Thursday, March 30, 2023

Queen was ‘like a schoolgirl’: ScoMo

Scott Morrison has said Queen Elizabeth behaved “like a schoolgirl” after he gifted her a signed biography of a race horse during a visit to Buckingham Palace.

The ex-Prime Minister described his interactions with the late Queen and his admiration for her during an interview on Sky News Australia on Friday.

Mr Morrison was granted an audience with Queen Elizabeth in May 2019, a month after he led the Coalition to victory in that year‘s federal election.

He said he had been unsure of what to gift Elizabeth before speaking with former Prime Minister John Howard, who had suggested something to do with horses.

“Before we went to Buckingham Palace the first time I rang John and said ‘What do you give the Queen?’” Mr Morrison said.

“She loves her horses, and so you know, we came up with the idea of the Winx biography.

“And so we brought it along and I had it in the little bag there as we met, we were bowing and holding this bag.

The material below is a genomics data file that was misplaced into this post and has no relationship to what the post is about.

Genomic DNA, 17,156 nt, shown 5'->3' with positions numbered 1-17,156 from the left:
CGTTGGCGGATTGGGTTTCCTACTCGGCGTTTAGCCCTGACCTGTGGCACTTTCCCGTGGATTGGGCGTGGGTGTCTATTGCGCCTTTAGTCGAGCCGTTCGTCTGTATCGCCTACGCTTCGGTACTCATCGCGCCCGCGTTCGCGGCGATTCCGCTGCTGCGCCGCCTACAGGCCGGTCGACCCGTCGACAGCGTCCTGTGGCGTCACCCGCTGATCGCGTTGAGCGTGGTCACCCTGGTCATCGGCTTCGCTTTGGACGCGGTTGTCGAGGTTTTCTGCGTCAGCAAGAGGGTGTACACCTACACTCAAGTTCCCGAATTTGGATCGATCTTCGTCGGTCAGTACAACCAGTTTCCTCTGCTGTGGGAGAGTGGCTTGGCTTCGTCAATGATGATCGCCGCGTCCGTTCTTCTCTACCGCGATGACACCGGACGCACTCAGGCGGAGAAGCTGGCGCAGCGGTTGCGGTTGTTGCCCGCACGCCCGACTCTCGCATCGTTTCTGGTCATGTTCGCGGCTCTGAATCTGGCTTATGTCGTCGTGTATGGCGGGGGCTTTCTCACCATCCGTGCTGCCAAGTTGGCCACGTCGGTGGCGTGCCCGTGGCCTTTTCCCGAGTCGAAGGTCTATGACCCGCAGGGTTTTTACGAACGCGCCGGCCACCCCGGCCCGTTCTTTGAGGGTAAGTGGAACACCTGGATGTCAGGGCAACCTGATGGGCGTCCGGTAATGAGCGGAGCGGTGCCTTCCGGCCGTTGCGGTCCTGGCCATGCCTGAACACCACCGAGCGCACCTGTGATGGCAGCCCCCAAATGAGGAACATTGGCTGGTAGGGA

“We mentioned it and she was pretty keen to pull it out. Like a schoolgirl, she‘s flicking through and looking at the photos.”

Winx is a retired racehorse that won a number of high stakes races between 2014 and 2018.

Queen Elizabeth was an avid horse fan who enjoyed going to the races.

“When she’d be at the races … she couldn’t hold back when one of her favourites was doing well,” Mr Morrison said.

However Mr Morrison also said the Queen had an air of “regal humility” about her.

“I’d describe it as a regal humility, which is hard to get the balance of,” he said.

“She was always, once you met with her, she was always the Queen. It’s not like she sort of pretended to be … regular folk.

“No, no, you knew she was the Queen – but she was able to transcend that and engage in a very humble way.”

Earlier on Friday, Mr Morrison told the radio station 2GB the Queen had a keen interest in Australia, including life in regional areas.

“She was quite in awe … particularly (of) our rural communities, who she knew well, and she understood drought, she understood the challenges of farmers,” he said.

“She loved those little communities. And she would always ask after them … She asked me about the mouse plague when I was there.

“That’s the sort of level of interest that she had in Australia.”

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